The next day was Saturday and the chief priests and Pharisees were concerned about someone trying to steal the body and fake a resurrection. They asked Pilate to seal the tomb with his official Roman Seal and to put Roman guards on the tomb. The seal was just wax and wasn’t designed to seal it shut, just to say this tomb is occupied and you better not touch it or you’ll answer to Rome.

On Sunday, the Marys and some other women went early to the tomb to take the spices that they had prepared to finish the burial process. The Jewish custom was to wrap the body with linen and put lots of spices between the layers of linen. They would put the body on a shelf in the tomb and then close the tomb for three days. They would sit outside the tomb and mourn. At the end of the third day, they would crack open the tomb and call out the name of the deceased (Lazarus – John 11 esp. verse 17 and footnote and 38 and 39). If there was no answer, the deceased would then be legally dead and they would close up the tomb permanently.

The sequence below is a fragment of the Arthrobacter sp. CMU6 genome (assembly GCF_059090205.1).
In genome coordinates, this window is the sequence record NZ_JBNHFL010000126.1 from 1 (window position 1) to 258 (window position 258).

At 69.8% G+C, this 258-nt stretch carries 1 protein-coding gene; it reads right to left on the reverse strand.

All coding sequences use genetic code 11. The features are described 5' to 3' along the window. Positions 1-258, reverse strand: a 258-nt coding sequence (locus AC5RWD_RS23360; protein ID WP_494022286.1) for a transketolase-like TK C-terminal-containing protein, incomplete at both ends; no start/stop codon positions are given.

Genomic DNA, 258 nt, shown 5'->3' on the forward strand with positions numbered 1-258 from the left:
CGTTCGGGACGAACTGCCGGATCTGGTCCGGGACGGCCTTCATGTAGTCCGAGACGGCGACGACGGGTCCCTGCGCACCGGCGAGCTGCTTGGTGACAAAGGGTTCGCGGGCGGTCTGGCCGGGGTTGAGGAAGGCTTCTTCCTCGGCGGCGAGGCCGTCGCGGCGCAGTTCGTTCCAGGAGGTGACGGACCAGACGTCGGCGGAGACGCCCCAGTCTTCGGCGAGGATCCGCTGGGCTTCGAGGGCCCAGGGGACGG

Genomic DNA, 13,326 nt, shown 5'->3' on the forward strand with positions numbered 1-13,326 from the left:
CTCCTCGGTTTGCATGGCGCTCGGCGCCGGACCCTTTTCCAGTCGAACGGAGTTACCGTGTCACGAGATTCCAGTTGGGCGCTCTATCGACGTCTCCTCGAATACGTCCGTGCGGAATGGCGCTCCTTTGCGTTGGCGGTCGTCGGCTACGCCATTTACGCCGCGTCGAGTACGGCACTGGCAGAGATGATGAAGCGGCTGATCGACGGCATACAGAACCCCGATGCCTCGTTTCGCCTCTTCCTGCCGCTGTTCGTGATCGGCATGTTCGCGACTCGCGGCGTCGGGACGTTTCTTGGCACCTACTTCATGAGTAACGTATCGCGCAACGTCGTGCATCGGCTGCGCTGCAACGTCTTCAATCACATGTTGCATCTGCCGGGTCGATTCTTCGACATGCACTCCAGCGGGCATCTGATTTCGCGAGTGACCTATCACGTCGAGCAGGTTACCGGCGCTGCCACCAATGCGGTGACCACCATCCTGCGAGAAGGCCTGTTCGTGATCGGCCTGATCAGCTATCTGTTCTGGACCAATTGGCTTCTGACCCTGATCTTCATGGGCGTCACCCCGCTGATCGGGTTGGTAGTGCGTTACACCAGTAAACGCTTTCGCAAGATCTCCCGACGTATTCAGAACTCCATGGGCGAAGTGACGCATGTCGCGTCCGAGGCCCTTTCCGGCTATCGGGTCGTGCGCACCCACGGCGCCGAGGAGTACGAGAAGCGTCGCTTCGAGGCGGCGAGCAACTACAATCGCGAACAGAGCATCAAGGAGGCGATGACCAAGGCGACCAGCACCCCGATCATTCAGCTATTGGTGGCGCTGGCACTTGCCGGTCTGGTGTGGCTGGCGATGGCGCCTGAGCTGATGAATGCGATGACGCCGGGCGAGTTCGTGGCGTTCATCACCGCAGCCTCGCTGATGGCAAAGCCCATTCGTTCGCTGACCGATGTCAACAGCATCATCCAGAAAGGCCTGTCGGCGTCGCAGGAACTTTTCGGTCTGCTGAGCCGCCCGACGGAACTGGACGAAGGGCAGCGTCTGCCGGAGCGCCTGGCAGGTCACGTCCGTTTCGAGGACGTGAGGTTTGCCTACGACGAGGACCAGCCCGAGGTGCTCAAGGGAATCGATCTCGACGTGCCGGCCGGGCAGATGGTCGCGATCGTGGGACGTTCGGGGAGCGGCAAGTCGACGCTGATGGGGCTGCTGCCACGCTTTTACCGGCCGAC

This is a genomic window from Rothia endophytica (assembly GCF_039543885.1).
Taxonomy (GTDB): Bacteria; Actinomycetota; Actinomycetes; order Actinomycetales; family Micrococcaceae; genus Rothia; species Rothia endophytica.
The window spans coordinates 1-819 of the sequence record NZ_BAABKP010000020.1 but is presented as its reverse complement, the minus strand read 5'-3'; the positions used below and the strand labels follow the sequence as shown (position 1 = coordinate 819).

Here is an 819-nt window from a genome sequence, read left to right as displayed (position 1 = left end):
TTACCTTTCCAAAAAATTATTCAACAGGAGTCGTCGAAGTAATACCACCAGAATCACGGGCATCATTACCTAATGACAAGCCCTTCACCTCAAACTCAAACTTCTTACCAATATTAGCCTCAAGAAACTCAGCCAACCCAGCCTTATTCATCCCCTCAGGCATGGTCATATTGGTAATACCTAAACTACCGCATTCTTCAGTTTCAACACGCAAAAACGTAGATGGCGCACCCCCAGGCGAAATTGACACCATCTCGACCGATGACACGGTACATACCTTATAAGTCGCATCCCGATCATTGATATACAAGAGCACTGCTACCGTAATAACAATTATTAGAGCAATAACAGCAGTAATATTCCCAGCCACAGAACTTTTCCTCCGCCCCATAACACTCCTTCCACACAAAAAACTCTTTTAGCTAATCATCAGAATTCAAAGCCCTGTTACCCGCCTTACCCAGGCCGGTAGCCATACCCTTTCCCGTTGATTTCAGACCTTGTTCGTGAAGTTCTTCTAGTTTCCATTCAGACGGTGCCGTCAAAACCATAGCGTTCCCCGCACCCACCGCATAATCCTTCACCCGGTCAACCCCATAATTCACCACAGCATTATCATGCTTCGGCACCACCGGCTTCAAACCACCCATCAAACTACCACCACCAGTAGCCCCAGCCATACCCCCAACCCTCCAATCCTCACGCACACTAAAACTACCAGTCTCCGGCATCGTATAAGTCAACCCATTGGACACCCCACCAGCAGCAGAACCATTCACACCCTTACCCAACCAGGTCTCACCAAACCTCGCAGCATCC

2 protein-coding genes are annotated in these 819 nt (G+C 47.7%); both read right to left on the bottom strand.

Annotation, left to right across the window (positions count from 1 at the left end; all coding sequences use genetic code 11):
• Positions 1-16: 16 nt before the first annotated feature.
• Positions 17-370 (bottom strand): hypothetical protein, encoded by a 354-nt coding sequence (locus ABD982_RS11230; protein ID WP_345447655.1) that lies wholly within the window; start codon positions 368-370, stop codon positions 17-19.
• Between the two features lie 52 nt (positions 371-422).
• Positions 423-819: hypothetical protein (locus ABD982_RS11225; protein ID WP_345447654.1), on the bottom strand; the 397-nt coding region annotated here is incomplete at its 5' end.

When the women asked, “Who will roll away the stone?” the stone was not the problem. They could have gotten the tomb open. The problem was the seal. Who will break the seal and incur the wrath of the Romans? When they got there, the stone was already rolled away and they could look in. Somehow, we get the idea that the angel came and rolled away the stone so that Jesus could get out. Jesus didn’t need the stone rolled back! He was the resurrected Lord! He blew out of there; no grave clothes or stone could hold him back! The stone was rolled away so that the disciples could look in and see that he was indeed gone, that he had risen on the third day, just as he said.